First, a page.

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[News Article] Ontario offers more incentives to attract LGES-Stellantis battery plant


Ontario offers more incentives to attract LGES-Stellantis battery plant



By Park Jae-hyuk, The Korea Times - The Canadian province of Ontario has offered to share the burden with the country's federal government to give larger incentives to secure the construction of a joint battery plant run by LG Energy Solution (LGES) and Stellantis. The latest development indicates the companies have gained an advantage in their ongoing negotiations, according to industry officials, Monday.


The Korean battery maker and the U.S. carmaker stopped building a joint factory in Windsor, Ontario after to Canada did not fulfill its promise of offering higher incentives, while providing Volkswagen with handsome benefits. As a result, the Canadian federal government convinced Ontario to offer additional incentives to let the construction resume.


Last week, Ontario Premier Doug Ford apparently accepted the federal government's request and confirmed that the province will put more money on the table in its negotiation with LGES and Stellantis.


"This is all about saving jobs and giving people the quality of life they deserve in southwestern Ontario," Ford told reporters last Friday (local time), without disclosing the specific amount of incentives that Ontario will provide.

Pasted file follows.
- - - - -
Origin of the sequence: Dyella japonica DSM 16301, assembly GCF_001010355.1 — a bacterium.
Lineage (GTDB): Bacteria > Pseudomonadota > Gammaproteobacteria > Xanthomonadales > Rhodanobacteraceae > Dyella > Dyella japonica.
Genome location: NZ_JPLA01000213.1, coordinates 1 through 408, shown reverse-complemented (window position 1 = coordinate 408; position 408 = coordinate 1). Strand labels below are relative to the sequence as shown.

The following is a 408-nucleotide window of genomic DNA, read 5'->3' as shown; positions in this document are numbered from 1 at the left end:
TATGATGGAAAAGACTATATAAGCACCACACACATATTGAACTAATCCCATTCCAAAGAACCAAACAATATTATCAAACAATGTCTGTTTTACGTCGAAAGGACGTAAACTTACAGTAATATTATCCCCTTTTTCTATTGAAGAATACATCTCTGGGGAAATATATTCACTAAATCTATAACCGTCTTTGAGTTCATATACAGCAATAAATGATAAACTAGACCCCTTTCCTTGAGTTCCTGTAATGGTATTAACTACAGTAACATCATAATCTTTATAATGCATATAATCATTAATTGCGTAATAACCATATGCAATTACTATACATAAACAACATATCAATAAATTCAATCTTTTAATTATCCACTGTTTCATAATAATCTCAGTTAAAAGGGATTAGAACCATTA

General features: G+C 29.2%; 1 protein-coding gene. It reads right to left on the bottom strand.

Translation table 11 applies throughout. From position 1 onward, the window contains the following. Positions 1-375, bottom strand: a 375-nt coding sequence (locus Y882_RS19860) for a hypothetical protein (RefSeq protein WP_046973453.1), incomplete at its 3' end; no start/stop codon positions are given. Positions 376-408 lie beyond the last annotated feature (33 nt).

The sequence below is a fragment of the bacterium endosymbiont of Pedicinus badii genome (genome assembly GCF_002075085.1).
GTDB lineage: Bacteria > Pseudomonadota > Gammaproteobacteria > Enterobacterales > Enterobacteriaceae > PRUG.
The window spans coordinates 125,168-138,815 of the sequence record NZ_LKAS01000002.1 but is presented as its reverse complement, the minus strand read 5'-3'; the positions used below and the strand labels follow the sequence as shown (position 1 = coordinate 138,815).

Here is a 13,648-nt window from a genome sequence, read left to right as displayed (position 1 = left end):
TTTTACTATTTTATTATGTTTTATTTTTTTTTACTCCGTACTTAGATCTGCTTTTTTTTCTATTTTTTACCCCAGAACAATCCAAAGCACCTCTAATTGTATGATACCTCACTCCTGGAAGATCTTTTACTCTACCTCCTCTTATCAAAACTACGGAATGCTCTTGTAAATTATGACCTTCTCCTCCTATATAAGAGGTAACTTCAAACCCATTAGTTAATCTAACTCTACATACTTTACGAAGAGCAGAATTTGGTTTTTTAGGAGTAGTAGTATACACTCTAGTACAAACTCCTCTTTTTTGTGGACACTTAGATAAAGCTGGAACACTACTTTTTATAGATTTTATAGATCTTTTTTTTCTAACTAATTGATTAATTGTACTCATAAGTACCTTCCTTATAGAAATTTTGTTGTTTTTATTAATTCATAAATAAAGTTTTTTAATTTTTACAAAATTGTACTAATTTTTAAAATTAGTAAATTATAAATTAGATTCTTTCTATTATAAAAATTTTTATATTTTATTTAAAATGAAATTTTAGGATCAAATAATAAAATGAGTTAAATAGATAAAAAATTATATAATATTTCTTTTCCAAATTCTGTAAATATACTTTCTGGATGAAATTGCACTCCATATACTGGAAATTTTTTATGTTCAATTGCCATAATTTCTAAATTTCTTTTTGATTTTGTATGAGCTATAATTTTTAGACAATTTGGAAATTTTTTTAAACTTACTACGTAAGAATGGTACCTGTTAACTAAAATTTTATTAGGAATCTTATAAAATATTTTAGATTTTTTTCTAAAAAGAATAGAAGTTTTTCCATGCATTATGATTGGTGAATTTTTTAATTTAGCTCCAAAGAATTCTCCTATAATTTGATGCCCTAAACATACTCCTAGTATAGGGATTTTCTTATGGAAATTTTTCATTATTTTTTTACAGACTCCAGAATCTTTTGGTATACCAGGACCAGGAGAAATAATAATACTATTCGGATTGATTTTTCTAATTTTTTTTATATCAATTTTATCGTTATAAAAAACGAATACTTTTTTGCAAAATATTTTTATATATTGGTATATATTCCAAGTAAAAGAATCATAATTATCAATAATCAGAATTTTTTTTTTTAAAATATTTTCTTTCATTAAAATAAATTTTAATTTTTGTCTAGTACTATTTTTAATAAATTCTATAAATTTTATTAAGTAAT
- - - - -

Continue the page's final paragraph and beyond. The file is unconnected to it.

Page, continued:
Canada's Minister of Innovation, Science and Industry Francois-Philippe Champagne, who came to Korea last week with Prime Minister Justin Trudeau, welcomed Ford's comments, mentioning his meeting with LGES executives here.


"I also took the opportunity earlier this week to have dinner with the president of LG Energy Solution in Korea," he said. "Actually we had the dinner for more than two hours, and he even wrote back to me this morning."


Last Wednesday, Champagne and LGES President and Chief Risk Management Officer Lee Bang-soo attended the dinner hosted by President Yoon Suk Yeol for the Canadian prime minister, although LG Group Chairman Koo Kwang-mo and LGES Vice Chairman and CEO Kwon Young-soo did not meet the Canadian delegation.


"I think we have a common understanding about the way forward," Champagne added.


Unifor, a general trade union in Canada, also said it was encouraged by Ford's willingness to put more money into the joint battery plant. It has called on the federal government to take urgent action so that the construction of the plant can resume.


As of Monday morning, however, both LGES and Stellantis declined to confirm whether they would resume the construction, given that the result of their negotiation with the Canadian government has not been announced officially.


Industry officials expect the two companies to get what they want from Canada, as the country has tried to prevent them from considering the U.S. as an alternative location. When Trudeau visited Korea, he and Champagne also met with the heads of Korea's electric vehicle and battery companies, signaling the Canadian government's strong interest in attracting them.


"If LGES and Stellantis pull the plug on their joint battery plant, Canada will lose the opportunity of creating lots of decent jobs," an industry official said on condition of anonymity.


Source: https://www.koreatimes.co.kr/www/tech/2023/05/419_351459.html